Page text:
On a bright, sunny Honolulu morning, December 7, 1941, as my mother hustled my brother and me out the door to Sunday school, our neighbor shouted, “Look up! Look up!” We craned our necks and saw, directly overhead, bombers and fighters with large orange circles on their wings, roaring north toward the sea. In the opposite direction, over Pearl Harbor, massive columns of black smoke were already rising into the sky, dotted with the white puffs of anti-aircraft shells. The attack had begun an hour before.
We had lived in Hawaii for less than a year. My father, Lathe Row, was a career army officer, a graduate of West Point who had ridden in the cavalry that captured Pancho Villa and had fought in the front lines in World War I. Now, nearing the end of his career, he had been appointed Inspector General of the Hawaiian Department, overseeing the Army’s small but crucial outpost closest to Japan. That morning, in a stroke of fate, he was miles away on the Big Island, inspecting the Army’s radar defenses. As soon as he could, he placed a call to my mother, telling her to be prepared to host other Army families who would be evacuated from Hickham and Wheeler airfields, destroyed in the attack. He also told her that our Japanese cook and housekeeper, Miko and Yuri, would have to be fired immediately. As they drove away, leaving the only home they’d known for decades, she sobbed.
For me, though, the weeks after Pearl Harbor were an extraordinary adventure: school was closed, and my house, on a suburban cul-de-sac in the Manoa valley, bustled with dozens of children and their mothers, whose fathers, like mine, had all but disappeared into preparations for war. Our yard and the whole neighborhood were one enormous playground; all the children, neighbors and refugees, joined together, sharing whatever toys we had. In a neighboring yard, we climbed a large monkey pod tree, whose large horizontal branches made perfect perches. There was one boy roughly my age, however, who just sat in a chair, staring into space or followed his mother everywhere. His father had been killed. My mother suggested I gently ask him out to play. He did not want to that day, but did a day or so later. He was a year younger than I was, but better at catching a ball. I wish I could remember his name.
In the evenings, after everyone had eaten and the babies and toddlers were asleep, everyone sat together on our spacious lanai, looking out on Honolulu in the twilight. The city was dark and hushed—no streetlights, no lit windows, only murky shapes under a suddenly massive sky. As the darkness lowered, the conversation turned more serious. Why had the Japanese not refueled, reloaded, and returned to destroy the remaining targets? They had left hangars, repair shops, dry docks, and fuel-tank farms relatively intact. And why did they not gather the landing craft, troop ships, and aircraft of the armada that had just invaded the Philippines, reload them with fresh troops and set off to invade Hawaii? With the Pacific Fleet largely gone we were an isolated, unprotected target.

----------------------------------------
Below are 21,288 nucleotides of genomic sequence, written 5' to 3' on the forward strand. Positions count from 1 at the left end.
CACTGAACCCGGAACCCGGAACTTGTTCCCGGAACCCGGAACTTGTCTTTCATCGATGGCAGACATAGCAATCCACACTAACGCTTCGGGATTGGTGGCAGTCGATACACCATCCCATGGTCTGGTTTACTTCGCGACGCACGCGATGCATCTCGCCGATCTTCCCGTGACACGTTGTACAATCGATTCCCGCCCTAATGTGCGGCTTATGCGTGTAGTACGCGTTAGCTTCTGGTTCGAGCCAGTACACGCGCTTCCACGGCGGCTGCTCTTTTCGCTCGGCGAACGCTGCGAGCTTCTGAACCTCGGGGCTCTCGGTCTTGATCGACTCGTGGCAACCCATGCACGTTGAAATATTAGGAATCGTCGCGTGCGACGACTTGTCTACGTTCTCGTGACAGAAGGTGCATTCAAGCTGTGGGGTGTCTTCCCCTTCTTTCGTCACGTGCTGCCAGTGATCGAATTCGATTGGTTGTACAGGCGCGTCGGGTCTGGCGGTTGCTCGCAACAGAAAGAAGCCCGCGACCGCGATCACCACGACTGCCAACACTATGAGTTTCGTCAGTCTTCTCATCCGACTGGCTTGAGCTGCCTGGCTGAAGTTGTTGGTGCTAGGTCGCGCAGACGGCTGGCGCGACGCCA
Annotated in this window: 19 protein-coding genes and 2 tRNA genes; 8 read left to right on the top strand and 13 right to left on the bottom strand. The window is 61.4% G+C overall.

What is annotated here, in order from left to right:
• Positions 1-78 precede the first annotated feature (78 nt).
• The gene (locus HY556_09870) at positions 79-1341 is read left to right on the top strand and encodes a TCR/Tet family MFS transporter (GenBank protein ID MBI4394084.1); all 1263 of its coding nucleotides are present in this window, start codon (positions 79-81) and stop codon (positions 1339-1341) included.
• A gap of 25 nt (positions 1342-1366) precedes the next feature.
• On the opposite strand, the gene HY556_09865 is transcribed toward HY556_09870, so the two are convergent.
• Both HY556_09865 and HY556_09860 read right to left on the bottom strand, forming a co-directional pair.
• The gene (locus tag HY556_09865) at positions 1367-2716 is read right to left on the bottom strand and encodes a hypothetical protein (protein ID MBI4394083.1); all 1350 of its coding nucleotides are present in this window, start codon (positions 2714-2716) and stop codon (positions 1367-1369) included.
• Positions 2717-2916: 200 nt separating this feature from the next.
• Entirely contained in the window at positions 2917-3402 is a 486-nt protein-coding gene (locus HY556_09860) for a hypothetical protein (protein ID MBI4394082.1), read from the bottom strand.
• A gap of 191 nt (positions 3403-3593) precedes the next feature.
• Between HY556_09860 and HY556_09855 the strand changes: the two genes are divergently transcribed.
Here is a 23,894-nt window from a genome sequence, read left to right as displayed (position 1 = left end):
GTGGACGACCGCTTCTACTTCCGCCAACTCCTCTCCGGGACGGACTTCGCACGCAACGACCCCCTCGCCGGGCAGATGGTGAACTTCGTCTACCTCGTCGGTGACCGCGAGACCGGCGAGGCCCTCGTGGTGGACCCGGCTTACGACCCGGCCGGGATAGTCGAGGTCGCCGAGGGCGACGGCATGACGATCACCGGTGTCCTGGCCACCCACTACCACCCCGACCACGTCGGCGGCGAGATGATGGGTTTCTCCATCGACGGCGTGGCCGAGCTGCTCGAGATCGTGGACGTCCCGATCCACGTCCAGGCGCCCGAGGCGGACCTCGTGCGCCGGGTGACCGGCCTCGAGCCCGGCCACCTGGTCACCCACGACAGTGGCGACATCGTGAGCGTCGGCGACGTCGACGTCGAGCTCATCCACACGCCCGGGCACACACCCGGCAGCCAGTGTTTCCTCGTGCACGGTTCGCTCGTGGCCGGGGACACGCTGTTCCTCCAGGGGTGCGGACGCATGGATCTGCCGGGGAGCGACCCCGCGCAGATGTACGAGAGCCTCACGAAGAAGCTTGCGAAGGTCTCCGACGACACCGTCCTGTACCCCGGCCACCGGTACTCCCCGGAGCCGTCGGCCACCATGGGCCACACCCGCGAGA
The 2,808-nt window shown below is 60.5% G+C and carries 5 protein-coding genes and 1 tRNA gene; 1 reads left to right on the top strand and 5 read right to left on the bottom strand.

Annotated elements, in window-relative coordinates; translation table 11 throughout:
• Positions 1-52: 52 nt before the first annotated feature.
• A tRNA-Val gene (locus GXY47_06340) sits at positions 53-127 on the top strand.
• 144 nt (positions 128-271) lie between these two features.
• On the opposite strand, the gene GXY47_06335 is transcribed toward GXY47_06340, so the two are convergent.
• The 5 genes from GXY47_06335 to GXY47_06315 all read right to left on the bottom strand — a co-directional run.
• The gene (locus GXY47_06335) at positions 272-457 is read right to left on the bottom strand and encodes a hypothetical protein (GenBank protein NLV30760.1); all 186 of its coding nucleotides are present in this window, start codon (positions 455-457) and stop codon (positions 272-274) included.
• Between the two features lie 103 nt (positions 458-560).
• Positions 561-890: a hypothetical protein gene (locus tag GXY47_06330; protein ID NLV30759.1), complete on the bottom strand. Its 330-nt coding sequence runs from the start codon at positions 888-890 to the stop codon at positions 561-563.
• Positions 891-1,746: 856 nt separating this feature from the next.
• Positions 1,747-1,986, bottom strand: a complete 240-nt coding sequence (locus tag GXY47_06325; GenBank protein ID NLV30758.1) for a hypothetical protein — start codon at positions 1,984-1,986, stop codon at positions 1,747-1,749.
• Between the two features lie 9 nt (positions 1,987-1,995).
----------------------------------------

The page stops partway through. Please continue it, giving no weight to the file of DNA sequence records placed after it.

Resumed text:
As a senior officer, my father had access that others did not, and several times in those months he took us to see the ruins of the attack. At Pearl Harbor we saw the capsized Arizona, other ships aground or listing at odd angles, and a mini-submarine that had sneaked into the harbor in the midst of the attack, I was fascinated by the mini-submarine, imagining it was like an underwater tree house, until I realized that once in it and in an attack, the sailor had virtually no escape. Looking at the Arizona, I tried to imagine the feeling of being tossed upside down, seeing the water rush in, knowing you would drown before it happened. These images haunted me for years.
And then, so quickly, it was over: in February of 1942, with the Army still fearing a Japanese attack, we were sent back to the mainland with the other military families on a converted passenger ship. Together with my mother and brother I traveled the three days by train from San Francisco to the Black Hills of South Dakota, where her family had settled during the days of the Gold Rush. My father returned home only in 1947, after he had submitted a damning report on the attack to Congress and retired from the Army. I was in the seventh grade, and he was sixty: no longer the trim, erect, heroic officer of my childhood imagination, but a weary, tired old man. For the rest of my childhood, until I left for good on another train, heading east to Yale, we said very little to each other: a civil, but never intimate, relationship. Pearl Harbor had cost me a father in all but name, and I was one of the lucky ones.